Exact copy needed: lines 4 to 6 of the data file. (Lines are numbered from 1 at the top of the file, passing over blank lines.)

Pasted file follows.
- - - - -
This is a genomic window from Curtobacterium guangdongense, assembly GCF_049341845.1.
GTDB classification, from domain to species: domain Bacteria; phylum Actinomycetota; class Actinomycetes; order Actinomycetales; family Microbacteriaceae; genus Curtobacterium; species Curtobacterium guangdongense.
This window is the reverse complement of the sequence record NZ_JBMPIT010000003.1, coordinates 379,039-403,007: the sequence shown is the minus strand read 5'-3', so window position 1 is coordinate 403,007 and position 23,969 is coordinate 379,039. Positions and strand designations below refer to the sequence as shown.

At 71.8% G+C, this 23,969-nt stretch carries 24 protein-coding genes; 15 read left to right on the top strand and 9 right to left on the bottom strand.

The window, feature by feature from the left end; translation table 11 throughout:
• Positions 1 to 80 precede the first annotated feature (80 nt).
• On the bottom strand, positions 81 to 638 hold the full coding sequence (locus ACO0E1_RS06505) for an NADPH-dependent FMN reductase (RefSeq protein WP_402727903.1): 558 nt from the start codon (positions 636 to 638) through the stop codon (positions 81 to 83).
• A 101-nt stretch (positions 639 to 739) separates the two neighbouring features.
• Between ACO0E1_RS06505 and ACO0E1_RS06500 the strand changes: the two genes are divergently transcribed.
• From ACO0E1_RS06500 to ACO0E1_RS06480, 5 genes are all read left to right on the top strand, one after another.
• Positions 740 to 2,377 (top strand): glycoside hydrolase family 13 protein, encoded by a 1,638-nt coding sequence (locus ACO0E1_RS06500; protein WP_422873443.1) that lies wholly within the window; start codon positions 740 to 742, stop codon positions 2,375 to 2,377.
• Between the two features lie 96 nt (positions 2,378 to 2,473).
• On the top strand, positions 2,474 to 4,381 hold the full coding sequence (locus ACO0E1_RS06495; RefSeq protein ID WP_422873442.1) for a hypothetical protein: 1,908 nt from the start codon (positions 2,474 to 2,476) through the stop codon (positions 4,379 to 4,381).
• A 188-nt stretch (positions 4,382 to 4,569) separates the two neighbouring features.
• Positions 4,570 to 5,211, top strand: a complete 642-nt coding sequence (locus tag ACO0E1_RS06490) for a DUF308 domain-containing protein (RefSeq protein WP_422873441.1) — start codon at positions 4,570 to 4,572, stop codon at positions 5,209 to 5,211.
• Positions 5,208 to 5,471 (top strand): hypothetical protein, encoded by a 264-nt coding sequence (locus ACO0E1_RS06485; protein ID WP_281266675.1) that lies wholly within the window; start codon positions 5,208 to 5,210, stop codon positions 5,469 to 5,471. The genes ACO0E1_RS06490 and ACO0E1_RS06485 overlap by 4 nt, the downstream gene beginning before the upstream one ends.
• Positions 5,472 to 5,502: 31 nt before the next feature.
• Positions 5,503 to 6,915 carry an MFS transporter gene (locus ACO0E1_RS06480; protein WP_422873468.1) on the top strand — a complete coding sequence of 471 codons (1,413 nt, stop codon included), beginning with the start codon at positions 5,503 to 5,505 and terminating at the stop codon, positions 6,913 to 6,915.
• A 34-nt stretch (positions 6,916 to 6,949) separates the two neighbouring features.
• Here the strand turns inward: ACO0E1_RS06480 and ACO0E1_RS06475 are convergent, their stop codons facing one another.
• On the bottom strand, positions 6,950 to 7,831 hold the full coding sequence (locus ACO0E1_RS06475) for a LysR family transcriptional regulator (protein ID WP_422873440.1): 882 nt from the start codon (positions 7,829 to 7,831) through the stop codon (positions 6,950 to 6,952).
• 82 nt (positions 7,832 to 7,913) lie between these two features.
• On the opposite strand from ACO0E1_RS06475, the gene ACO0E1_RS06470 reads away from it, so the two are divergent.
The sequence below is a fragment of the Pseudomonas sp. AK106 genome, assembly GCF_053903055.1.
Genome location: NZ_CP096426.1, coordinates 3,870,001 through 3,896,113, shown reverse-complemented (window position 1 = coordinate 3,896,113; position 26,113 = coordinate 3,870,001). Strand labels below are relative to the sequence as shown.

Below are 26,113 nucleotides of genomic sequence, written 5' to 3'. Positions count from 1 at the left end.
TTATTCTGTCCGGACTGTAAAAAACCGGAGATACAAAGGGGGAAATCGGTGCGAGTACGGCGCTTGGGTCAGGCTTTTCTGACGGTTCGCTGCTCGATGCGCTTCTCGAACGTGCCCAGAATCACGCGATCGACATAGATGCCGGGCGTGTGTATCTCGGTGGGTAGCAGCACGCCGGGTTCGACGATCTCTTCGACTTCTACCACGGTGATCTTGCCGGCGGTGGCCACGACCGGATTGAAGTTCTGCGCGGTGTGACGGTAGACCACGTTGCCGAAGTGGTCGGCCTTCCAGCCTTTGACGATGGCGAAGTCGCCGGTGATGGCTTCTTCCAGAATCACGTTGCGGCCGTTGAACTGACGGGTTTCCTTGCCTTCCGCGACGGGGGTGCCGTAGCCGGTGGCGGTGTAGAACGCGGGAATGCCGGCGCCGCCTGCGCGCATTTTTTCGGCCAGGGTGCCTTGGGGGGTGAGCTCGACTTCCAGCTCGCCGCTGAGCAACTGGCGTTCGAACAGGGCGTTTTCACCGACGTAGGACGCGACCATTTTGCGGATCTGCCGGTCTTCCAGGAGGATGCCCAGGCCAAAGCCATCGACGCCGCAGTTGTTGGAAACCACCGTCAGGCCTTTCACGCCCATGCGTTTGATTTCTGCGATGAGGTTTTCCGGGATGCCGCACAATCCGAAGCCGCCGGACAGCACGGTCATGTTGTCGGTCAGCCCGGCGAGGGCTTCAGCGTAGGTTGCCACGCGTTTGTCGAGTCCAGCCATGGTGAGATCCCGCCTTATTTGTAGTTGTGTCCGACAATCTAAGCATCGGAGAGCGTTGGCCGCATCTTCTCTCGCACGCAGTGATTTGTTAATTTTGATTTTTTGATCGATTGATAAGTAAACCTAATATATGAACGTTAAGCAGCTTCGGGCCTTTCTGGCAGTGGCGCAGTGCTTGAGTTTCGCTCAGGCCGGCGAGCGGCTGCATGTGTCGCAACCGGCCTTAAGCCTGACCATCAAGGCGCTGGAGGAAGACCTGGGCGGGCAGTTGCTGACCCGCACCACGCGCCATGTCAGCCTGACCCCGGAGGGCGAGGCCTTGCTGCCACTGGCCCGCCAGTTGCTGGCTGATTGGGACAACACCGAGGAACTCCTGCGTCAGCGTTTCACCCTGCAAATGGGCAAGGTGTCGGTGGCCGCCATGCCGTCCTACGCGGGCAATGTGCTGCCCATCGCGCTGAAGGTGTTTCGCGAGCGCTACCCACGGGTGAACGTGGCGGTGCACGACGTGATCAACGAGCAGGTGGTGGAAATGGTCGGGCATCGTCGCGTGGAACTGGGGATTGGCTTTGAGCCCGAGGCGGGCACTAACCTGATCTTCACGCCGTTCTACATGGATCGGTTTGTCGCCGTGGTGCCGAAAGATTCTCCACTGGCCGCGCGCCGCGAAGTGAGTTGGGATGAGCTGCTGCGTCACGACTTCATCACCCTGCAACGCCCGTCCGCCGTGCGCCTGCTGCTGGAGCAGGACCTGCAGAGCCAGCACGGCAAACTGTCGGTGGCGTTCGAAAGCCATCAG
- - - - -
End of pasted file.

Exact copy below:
At 71.8% G+C, this 23,969-nt stretch carries 24 protein-coding genes; 15 read left to right on the top strand and 9 right to left on the bottom strand.

The window, feature by feature from the left end; translation table 11 throughout:
• Positions 1 to 80 precede the first annotated feature (80 nt).